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The Asian Development Bank (ADB) will invest over $1 billion worth of energy projects in the Pacific from 2019 to 2021 to increase renewable energy generation and improve access to affordable and sustainable electricity in the subregion.

ADB’s Pacific Energy Update 2019 details how the bank is helping its Pacific developing member countries undertake a structural shift away from fossil fuel-based energy sources and towards renewables. The report provides a country-by-country snapshot of energy needs and opportunities, and profiles how 29 ADB-supported projects are enabling governments, communities, and the private sector improve energy security, lower the cost of power, and reduce carbon emissions.

“Between 2007 and 2018, ADB-financed projects in the Pacific installed 62 megawatts (MW) of renewable energy generation capacity, constructed or refurbished 1,600 kilometres of power lines, and connected 10,000 households to electricity grids,” said ADB Pacific Department Energy Division Director Mr. Olly Norojono. “Over 2019 to 2021, we are building on these achievements by helping install new sources of renewable power, improve supply-side efficiency, and integrate battery storage. We are also providing support to better manage and regulate countries’ energy sectors.”

The report highlights that many Pacific countries are implementing plans to run on 100% renewables, with the transition to cleaner, more efficient power reducing dependency on imported fossil fuels, increasing access to affordable and reliable electricity, and reducing carbon dioxide emissions.

ADB is helping Pacific countries make this transition by providing finance and direct technical assistance. Projects financed by ADB are developing solar, wind, and hydropower facilities; installing battery storage technology; and improving or extending transmission lines. Technical assistance provided by ADB, meanwhile, is helping utilities operate more efficiently through legal, policy, regulatory, and institutional reforms, as well as improving financial management and corporate governance.

In Papua New Guinea, the Power Sector Development Project—ADB’s biggest energy project in the Pacific—will expand the transmission and distribution network to increase the national electrification rate from 12% to 19% by 2028. Other ADB financing is extending Port Moresby’s power grid, constructing or refurbishing hydropower plants, and increasing operators’ abilities to manage and maintain power facilities.

In the Solomon Islands, the 15MW Tina River Hydropower Project represents a paradigm shift in power generation. It is projected to meet 68% of the country’s needs while reducing its carbon dioxide emissions by 49,500 tons per year—more than twice what the government has committed to.

In Samoa, ADB financing has helped rehabilitate and increase the output of hydropower facilities damaged in 2012’s Cyclone Evan, as well as build a new dam that will prevent flooding, secure water supplies, and generate power. ADB is also facilitating private sector investment to expand a local solar plant.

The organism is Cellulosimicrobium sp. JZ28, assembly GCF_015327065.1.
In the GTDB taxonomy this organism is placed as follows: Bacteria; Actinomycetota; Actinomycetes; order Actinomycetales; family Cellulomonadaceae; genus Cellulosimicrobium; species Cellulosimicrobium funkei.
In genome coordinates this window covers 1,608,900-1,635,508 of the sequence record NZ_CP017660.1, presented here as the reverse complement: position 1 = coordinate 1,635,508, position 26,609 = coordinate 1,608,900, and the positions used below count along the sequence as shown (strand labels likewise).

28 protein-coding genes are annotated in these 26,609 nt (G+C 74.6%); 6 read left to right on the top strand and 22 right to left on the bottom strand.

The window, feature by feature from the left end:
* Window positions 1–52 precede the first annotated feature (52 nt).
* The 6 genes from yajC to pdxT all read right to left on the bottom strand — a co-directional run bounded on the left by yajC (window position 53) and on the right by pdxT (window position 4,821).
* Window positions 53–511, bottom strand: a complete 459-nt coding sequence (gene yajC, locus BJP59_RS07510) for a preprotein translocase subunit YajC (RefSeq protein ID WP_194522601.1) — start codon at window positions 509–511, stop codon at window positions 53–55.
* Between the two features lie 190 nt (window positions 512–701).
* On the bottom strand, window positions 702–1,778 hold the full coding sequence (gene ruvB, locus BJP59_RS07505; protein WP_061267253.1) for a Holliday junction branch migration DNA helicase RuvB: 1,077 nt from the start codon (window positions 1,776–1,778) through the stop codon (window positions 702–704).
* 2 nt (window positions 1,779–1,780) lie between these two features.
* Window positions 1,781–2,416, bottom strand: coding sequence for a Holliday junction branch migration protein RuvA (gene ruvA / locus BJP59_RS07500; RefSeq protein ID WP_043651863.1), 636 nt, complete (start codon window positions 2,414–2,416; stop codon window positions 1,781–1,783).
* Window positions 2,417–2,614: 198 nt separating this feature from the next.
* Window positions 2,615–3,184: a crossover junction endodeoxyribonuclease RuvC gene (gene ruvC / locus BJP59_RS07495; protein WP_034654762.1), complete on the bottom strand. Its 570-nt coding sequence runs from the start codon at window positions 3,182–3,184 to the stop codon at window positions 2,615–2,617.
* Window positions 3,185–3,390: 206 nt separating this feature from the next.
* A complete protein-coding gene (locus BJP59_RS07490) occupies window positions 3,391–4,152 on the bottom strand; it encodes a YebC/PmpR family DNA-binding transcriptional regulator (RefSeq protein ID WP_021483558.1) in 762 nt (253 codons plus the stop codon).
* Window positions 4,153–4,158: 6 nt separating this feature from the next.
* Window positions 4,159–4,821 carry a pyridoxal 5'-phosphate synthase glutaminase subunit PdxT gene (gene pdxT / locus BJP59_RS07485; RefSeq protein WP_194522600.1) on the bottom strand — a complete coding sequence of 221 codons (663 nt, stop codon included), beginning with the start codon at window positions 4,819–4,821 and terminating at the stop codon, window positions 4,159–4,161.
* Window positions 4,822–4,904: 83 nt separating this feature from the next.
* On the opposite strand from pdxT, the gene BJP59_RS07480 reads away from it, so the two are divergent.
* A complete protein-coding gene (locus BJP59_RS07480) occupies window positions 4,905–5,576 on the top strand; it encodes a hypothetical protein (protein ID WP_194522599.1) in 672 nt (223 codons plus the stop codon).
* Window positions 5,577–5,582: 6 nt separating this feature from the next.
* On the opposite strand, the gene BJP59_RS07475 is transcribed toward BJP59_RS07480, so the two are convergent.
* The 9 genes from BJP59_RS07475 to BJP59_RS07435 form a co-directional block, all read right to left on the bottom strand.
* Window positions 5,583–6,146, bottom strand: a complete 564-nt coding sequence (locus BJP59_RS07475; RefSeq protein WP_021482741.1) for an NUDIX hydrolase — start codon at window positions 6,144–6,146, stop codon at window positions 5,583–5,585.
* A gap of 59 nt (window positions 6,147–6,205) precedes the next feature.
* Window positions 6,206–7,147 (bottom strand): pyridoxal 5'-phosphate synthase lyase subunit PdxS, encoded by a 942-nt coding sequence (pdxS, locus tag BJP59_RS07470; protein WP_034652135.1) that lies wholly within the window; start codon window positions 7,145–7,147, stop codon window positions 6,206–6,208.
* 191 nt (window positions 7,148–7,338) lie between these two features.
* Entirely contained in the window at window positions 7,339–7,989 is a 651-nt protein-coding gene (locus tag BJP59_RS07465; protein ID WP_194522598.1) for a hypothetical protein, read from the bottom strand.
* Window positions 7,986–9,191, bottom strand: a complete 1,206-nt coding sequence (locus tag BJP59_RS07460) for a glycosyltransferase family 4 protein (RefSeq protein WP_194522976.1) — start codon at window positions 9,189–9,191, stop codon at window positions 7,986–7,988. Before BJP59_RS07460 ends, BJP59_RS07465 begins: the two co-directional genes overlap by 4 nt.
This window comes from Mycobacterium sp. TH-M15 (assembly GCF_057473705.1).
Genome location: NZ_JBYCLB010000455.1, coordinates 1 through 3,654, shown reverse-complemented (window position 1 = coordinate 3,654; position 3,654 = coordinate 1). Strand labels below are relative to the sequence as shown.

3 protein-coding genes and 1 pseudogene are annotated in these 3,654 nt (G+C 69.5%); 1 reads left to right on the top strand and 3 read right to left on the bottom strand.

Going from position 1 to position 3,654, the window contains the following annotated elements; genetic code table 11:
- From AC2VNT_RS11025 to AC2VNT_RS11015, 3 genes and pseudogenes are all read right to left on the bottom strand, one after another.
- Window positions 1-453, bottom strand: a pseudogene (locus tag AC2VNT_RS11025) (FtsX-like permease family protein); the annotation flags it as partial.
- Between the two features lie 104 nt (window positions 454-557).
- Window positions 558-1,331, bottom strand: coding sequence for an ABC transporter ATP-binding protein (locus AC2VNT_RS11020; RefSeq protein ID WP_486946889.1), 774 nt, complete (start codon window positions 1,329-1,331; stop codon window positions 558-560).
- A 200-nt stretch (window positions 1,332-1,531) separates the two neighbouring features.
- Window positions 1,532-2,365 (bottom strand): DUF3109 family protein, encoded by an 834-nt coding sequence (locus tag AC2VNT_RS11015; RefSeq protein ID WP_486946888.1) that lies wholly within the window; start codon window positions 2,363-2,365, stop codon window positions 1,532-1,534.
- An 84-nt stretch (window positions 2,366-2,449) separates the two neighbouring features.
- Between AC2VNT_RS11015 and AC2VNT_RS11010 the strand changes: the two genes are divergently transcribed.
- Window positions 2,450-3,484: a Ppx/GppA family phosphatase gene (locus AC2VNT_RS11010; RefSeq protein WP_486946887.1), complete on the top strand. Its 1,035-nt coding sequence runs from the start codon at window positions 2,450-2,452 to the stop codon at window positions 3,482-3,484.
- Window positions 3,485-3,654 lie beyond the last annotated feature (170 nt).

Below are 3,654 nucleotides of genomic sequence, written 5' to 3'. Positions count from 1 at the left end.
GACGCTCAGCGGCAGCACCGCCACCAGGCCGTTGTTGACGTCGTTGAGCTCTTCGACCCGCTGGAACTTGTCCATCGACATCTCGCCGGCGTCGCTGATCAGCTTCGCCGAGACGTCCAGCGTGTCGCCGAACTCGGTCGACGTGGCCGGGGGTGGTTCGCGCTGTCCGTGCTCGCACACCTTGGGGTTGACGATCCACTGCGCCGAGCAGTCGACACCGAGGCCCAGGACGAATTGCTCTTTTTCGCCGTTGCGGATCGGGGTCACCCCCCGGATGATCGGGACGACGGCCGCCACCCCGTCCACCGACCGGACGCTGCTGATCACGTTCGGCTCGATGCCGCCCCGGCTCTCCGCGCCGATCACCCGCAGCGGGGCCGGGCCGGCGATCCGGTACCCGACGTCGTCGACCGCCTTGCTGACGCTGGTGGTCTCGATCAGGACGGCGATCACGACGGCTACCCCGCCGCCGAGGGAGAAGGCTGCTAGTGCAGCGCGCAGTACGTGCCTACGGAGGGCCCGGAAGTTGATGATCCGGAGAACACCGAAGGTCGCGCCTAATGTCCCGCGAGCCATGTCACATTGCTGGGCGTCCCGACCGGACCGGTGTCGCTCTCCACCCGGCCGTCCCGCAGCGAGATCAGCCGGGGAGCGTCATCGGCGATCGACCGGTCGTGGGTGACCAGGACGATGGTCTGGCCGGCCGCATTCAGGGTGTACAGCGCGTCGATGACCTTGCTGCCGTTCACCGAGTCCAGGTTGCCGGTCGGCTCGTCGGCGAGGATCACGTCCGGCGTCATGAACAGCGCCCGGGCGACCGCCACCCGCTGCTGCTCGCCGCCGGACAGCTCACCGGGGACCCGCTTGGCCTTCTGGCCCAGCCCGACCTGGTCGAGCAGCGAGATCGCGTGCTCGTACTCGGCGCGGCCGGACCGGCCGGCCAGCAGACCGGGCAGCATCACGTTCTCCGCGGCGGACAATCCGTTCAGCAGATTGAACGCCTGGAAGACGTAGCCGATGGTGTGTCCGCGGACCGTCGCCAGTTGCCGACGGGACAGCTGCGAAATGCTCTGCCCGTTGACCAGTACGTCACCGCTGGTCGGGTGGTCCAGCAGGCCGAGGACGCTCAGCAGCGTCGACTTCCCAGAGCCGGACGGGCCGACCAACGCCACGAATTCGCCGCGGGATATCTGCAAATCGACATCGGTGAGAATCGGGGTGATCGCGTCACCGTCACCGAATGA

ADB has also financed the restoration and improved storm resilience of Tonga’s electricity network following damage from two cyclones. The Outer Island Renewable Energy Project, meanwhile, is helping Tonga achieve 70% renewable energy generation by 2030 by establishing new solar power systems on the country’s eight outer islands.

Similarly, ADB financing in the Cook Islands is helping install battery-supported solar generation systems on five islands, reducing the use of diesel power and helping the country pursue its goal of 100% renewable energy generation.

Regionally, the Pacific Renewable Energy Investment Facility is enabling the rapid provision of funding for a large volume of small-scale energy projects in the smallest 11 Pacific island countries. One of the 20 projects the facility is supporting is the Tonga Renewable Energy Project, with $12 million contributing to batteries, grid improvements, and new solar farms to increase electricity access for outer-island communities. The facility is also overseeing energy sector reforms, preparing further investment channels, promoting private sector engagement, and sharing best practices and lessons.

Another regional project, the Pacific Renewable Energy Program, is working to make renewable energy projects bankable for the private sector. By offsetting risks associated with renewables investment in the Pacific, providing loans and letters of credit, and assisting with transactions, the project is enabling increased private sector participation in Pacific energy production.

ADB is currently supporting 14 active energy projects in 10 countries in the Pacific worth $371 million.

ADB is committed to achieving a prosperous, inclusive, resilient, and sustainable Asia and the Pacific while sustaining its efforts to eradicate extreme poverty. In 2018, it made commitments of new loans and grants amounting to $21.6 billion. Established in 1966, it is owned by 68 members—49 from the region.